A total of 2 trials in table II demonstrated that the exercise group had shown significant improvements of lean mass from baseline amomg diabetes patients. Otherwise, fat mass and fasting glucose had decreased obviously. According to Evasio Pasini et al. (15), those who received exercise training had improved blood sugar, as well as functional and anthropometric variables. Moreover, chronic exercise reduced intestinal fungus overgrowth, leaky gut, and systemic inflammation. As well, in the research by Yan Liu et al. (22), the microbiome of responders exhibited an enhanced capacity for biosynthesis of short-chain fatty acids and catabolism of branched-chain amino acids.

Table II.  Raw outcomes for change of clinical indicators and intestinal flora through exercise by individual trials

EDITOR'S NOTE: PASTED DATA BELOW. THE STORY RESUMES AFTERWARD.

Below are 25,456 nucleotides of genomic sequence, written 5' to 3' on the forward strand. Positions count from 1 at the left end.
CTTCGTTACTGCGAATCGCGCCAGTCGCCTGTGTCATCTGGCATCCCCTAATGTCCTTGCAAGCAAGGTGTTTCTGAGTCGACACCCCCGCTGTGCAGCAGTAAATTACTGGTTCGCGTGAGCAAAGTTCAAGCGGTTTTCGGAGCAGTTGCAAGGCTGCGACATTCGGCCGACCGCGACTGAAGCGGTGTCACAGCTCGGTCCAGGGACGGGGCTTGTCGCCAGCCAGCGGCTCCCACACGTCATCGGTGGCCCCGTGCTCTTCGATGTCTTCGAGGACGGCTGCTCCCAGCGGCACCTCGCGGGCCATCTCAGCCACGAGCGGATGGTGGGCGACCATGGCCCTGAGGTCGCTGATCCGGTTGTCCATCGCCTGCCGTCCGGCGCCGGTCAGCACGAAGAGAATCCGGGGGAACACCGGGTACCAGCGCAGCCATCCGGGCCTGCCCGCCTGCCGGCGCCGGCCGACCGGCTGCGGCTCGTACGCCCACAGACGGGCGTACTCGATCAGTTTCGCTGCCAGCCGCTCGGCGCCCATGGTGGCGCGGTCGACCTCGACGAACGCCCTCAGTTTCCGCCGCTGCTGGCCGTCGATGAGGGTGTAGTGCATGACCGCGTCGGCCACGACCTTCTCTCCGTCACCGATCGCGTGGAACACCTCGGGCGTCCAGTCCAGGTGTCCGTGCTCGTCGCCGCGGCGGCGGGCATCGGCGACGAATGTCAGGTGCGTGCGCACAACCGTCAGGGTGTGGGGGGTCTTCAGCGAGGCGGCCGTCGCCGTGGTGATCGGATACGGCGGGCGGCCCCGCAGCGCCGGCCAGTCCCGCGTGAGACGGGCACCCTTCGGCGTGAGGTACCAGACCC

Data is expressed as mean ± SD.

Effect of food and specific diets on intestinal flora in diabetes

A total of 3 trials involved food and specific diets with effects measured on intestinal flora (Table III). They improved HbA1c (p < 0.01) and helped with weight loss. In the study of Mengxiao Ren et al. (14), A-LCD significantly increased the short-chain fatty acid (SCFAs)-producing bacteria Roseburia, Ruminococcus and Eubacterium. Liping Zhao et al. (19) showed that a select group of SCFA-producing strains was promoted by dietary fibers and that most other potential producers were either diminished or unchanged in patients with T2DM. However, in the trial by Yanislava Karusheva et al. (26), the oral glucose sensitivity index was 24 % (p < 0.01) and circulating growth factor 21 was 21 % higher (p < 0.05), whereas meal-derived insulin secretion was 28 % lower (p < 0.05). Then it could be seen that the effect of food and specific diets was obvious in improving glucose in diabetics, and may impact some pathological mechanisms.

Table III.  Raw outcomes for change of clinical indicators and intestinal flora through food and specific diets by individual trials